Senior citizen bond applicants given a raw deal

Senior citizen homeowners seeking bonds are unfairly risk rated by banks, a scenario that needs to be re-thought.

So says ERA property group CEO Gerhard Kotzé, who notes that older homeowners are frequently better risks than younger borrowers, but that banks tend to frown on granting them loans.

"Not all senior citizens are financially independent of course. It's estimated only one in three individuals in SA are in this advantageous position. However it's patently unjust to penalise those who have established a solid financial base, which they may not wish to tamper with for any number of tax or financial planning reasons.

"Provided such applications are property related and the property itself is the collateral for any new, extended or re-activated bond, I find it difficult to understand why senior borrowers are not more readily accommodated.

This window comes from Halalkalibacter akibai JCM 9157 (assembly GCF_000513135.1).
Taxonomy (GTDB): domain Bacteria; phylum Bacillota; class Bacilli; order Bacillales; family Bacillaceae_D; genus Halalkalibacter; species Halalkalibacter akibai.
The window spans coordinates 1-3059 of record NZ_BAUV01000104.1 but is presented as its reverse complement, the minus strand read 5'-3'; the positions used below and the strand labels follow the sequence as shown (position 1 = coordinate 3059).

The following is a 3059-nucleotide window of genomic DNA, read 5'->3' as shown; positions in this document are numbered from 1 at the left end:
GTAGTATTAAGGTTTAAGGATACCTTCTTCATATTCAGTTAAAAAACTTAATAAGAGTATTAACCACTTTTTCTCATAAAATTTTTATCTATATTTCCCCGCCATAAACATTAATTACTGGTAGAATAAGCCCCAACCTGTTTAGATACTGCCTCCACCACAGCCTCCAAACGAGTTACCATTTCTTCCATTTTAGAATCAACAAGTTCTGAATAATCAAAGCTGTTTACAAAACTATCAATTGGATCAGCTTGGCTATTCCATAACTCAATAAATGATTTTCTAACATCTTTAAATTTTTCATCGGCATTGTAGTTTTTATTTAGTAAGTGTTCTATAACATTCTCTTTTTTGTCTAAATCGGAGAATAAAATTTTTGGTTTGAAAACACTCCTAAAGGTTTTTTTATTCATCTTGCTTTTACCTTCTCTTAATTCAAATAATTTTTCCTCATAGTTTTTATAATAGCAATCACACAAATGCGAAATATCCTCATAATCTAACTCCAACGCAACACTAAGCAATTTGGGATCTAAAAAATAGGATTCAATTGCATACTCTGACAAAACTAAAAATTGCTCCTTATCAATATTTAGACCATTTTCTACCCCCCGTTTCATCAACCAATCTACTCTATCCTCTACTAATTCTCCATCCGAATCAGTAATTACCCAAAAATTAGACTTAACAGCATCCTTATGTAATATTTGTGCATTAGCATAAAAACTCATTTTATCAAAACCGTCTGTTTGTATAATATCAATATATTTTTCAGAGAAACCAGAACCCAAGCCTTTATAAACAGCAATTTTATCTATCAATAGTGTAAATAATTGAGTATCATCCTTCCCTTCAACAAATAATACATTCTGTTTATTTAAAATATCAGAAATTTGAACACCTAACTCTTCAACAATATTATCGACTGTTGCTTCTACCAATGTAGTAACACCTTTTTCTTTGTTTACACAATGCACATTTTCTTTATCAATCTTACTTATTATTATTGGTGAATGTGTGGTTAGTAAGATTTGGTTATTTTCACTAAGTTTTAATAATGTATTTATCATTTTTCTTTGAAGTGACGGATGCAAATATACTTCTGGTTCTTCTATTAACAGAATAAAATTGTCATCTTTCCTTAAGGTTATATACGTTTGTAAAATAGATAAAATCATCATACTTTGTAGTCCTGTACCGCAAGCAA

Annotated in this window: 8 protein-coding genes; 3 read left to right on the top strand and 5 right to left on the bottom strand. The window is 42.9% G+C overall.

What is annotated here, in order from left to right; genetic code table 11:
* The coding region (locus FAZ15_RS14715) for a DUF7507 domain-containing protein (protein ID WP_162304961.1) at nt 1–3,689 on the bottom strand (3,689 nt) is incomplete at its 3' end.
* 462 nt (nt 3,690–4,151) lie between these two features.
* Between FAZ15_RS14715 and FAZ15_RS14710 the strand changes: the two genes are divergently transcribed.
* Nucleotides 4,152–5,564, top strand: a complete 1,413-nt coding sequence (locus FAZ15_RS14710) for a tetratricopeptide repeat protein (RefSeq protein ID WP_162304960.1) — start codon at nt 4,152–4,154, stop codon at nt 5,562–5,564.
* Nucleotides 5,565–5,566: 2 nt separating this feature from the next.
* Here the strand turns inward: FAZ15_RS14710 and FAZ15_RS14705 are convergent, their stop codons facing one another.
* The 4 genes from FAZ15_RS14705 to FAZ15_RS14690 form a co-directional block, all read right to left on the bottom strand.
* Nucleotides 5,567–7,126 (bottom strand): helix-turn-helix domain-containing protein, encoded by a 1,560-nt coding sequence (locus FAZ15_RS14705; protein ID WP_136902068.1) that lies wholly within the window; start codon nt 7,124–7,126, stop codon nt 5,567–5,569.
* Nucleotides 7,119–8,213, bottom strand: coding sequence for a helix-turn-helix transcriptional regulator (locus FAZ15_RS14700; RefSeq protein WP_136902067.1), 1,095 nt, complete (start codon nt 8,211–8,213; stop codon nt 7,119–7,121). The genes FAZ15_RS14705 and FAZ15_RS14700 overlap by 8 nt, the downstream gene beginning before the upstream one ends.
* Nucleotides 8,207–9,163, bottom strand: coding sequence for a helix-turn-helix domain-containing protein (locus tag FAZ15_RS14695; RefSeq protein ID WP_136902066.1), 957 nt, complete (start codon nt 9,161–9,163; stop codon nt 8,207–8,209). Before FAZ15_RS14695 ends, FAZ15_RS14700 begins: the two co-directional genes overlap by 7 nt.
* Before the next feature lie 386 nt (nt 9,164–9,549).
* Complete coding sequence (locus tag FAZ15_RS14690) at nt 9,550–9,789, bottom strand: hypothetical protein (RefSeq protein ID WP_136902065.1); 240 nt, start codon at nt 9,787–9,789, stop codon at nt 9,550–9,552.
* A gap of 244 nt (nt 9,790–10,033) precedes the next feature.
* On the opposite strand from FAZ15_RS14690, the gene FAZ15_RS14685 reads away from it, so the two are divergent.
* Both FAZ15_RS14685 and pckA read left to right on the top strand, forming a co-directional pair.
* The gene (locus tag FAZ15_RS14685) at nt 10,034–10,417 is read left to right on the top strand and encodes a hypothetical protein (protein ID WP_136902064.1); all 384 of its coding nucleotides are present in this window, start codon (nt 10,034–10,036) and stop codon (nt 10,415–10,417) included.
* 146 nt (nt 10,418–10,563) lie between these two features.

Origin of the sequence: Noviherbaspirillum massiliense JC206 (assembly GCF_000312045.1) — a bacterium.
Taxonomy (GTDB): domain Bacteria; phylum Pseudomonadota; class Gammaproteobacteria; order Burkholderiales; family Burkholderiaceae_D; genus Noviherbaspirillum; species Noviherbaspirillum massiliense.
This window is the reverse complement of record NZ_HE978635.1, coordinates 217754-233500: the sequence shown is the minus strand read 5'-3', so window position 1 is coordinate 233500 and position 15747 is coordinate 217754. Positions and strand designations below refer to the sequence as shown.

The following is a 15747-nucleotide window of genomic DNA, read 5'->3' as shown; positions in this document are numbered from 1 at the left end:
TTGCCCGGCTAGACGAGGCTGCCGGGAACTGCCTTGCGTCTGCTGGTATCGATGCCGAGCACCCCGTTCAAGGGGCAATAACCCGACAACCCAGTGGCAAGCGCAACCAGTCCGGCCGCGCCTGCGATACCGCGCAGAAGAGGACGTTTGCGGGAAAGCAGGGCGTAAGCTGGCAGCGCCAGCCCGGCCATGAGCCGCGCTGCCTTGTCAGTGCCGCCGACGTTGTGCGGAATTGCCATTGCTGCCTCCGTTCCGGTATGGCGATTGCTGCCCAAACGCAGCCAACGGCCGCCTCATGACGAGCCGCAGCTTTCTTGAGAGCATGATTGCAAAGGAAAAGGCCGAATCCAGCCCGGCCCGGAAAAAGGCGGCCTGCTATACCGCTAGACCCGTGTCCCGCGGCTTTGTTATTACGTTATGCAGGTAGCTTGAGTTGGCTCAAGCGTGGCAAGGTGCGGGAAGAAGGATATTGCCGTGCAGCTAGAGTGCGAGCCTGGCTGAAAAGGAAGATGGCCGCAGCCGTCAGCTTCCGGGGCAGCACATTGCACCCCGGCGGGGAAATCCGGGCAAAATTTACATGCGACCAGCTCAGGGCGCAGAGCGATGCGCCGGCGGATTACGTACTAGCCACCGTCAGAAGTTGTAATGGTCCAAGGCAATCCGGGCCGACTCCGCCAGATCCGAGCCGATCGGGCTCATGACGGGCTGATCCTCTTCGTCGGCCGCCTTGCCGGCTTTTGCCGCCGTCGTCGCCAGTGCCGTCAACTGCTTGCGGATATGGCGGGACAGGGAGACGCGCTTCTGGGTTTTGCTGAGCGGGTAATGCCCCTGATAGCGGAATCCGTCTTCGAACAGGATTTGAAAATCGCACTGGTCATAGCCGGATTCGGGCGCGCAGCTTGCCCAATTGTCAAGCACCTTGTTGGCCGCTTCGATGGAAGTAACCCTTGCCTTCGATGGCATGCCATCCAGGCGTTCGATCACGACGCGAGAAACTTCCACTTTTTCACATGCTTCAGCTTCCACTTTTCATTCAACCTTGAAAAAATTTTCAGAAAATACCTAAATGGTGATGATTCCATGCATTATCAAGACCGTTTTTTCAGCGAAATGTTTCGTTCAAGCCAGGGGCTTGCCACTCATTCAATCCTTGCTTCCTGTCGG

"Reasons given for declining such applications vary. One common reaction is that banks look askance at a senior citizen taking on more debt. And while I have a certain amount of sympathy for that view, it should not be used as a blunt instrument for refusals - each case should rather be assessed on its individual merits."

Kotzé says the banks will claim that this is precisely what they do, "but the reality is that senior citizen bond applicants are frequently rejected, even though most bonds have a life of no more than five to seven years on average".

Senior citizens' requirements for additional bond finance could range from the need for additional space to run a small business or consultancy at home, alterations to make life easier for a wheelchair user, adding a small gym or a spa bath for health reasons, or simply to enhance security.

"Whatever the motivation or rationale for a late-in-life bond application, it should be a case of individual assessment of each case on its merits, based on a financial analysis by the banks.

"More specialised senior citizen bond products are also clearly needed - products which in my view would in no way offend the need for responsible lending in an admittedly over-borrowed market."

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